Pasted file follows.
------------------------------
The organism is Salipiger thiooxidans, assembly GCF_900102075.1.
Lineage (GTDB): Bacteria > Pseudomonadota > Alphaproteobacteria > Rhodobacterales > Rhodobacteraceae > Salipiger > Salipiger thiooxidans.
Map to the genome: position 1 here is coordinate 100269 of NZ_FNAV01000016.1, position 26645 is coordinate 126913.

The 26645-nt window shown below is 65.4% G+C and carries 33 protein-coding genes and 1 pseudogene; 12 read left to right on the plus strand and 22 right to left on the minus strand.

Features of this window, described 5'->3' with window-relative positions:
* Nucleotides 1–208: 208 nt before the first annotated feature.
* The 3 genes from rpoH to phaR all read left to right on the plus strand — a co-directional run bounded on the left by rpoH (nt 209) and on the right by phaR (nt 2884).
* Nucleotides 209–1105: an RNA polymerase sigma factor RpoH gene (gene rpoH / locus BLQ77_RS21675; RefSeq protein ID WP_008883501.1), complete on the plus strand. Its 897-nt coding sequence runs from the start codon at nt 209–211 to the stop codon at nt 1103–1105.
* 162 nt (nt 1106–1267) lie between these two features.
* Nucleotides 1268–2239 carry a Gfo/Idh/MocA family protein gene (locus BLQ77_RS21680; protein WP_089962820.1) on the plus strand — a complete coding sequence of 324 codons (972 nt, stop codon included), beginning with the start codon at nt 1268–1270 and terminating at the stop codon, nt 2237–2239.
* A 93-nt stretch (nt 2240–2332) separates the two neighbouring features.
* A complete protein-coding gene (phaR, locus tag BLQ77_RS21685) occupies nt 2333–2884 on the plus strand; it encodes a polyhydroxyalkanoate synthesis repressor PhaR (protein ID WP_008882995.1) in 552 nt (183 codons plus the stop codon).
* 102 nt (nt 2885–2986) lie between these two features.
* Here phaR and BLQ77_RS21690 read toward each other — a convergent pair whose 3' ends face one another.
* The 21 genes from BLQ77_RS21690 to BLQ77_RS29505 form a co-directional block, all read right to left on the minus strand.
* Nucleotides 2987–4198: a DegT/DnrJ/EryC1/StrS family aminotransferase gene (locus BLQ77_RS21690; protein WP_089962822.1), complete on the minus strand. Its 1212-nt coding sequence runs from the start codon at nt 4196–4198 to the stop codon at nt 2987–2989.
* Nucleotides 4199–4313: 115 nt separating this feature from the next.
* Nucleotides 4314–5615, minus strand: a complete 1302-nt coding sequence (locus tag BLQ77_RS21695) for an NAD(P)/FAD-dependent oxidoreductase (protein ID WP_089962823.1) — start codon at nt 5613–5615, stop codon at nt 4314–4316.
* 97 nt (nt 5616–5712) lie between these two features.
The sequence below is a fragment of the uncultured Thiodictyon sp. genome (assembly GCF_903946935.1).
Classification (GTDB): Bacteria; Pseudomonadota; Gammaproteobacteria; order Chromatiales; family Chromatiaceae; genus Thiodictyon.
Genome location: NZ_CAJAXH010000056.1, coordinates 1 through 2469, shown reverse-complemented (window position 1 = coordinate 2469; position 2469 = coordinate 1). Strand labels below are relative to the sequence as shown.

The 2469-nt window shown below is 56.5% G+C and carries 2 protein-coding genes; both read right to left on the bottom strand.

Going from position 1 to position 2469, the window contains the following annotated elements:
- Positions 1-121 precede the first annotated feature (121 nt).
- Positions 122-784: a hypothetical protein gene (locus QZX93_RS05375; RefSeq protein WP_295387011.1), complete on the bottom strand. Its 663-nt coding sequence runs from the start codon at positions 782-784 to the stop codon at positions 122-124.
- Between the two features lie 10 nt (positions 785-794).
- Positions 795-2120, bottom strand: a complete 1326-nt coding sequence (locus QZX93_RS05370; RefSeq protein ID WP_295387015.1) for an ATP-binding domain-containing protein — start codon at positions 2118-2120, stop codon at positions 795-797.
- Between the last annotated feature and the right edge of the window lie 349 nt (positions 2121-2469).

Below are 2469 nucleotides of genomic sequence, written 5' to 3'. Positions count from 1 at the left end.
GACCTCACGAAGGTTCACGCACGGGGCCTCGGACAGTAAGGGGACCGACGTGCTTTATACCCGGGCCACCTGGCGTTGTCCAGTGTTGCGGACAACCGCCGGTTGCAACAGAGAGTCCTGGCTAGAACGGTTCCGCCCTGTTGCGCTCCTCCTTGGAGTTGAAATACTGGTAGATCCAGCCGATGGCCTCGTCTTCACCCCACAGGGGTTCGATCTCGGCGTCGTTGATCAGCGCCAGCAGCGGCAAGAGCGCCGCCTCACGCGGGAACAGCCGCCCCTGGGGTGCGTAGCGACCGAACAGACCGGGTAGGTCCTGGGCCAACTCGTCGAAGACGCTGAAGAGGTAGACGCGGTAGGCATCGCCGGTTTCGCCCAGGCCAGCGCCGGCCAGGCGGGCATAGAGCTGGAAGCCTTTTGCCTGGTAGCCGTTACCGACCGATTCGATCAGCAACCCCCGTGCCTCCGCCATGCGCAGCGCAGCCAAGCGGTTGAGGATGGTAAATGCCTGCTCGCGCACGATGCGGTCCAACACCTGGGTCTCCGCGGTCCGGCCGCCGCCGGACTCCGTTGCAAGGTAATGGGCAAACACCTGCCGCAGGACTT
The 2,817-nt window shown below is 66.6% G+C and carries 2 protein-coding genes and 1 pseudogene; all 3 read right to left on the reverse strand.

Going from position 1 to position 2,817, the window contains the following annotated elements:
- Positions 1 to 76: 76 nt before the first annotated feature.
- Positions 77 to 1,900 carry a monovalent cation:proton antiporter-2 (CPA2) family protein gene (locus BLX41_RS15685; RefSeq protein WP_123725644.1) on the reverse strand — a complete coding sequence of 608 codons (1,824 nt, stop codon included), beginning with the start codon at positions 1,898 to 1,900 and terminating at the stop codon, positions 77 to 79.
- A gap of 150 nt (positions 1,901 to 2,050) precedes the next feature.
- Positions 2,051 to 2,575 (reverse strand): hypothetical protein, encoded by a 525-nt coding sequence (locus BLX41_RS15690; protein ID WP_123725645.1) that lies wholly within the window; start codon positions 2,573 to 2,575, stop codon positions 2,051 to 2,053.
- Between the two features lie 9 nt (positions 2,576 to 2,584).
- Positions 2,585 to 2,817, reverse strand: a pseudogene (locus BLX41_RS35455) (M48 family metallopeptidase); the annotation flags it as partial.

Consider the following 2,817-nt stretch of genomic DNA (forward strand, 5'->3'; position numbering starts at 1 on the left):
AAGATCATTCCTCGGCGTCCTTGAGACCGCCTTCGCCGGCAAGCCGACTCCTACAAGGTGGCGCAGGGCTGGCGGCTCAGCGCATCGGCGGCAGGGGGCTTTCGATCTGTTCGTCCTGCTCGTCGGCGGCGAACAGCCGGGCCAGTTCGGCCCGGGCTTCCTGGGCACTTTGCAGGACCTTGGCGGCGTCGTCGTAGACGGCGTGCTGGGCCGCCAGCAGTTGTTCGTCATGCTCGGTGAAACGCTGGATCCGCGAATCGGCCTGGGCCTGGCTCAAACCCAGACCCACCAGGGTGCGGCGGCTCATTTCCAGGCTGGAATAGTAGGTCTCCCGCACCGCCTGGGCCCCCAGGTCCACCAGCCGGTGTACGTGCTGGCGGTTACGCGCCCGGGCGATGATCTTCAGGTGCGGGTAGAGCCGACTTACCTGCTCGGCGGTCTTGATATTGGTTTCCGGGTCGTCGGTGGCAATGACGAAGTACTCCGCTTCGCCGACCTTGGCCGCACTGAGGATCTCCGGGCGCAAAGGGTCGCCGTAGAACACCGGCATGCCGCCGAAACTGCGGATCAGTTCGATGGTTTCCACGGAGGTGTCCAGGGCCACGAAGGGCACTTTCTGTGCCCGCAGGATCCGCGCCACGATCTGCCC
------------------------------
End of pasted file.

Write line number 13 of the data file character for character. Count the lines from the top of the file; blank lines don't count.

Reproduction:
* 102 nt (nt 2885–2986) lie between these two features.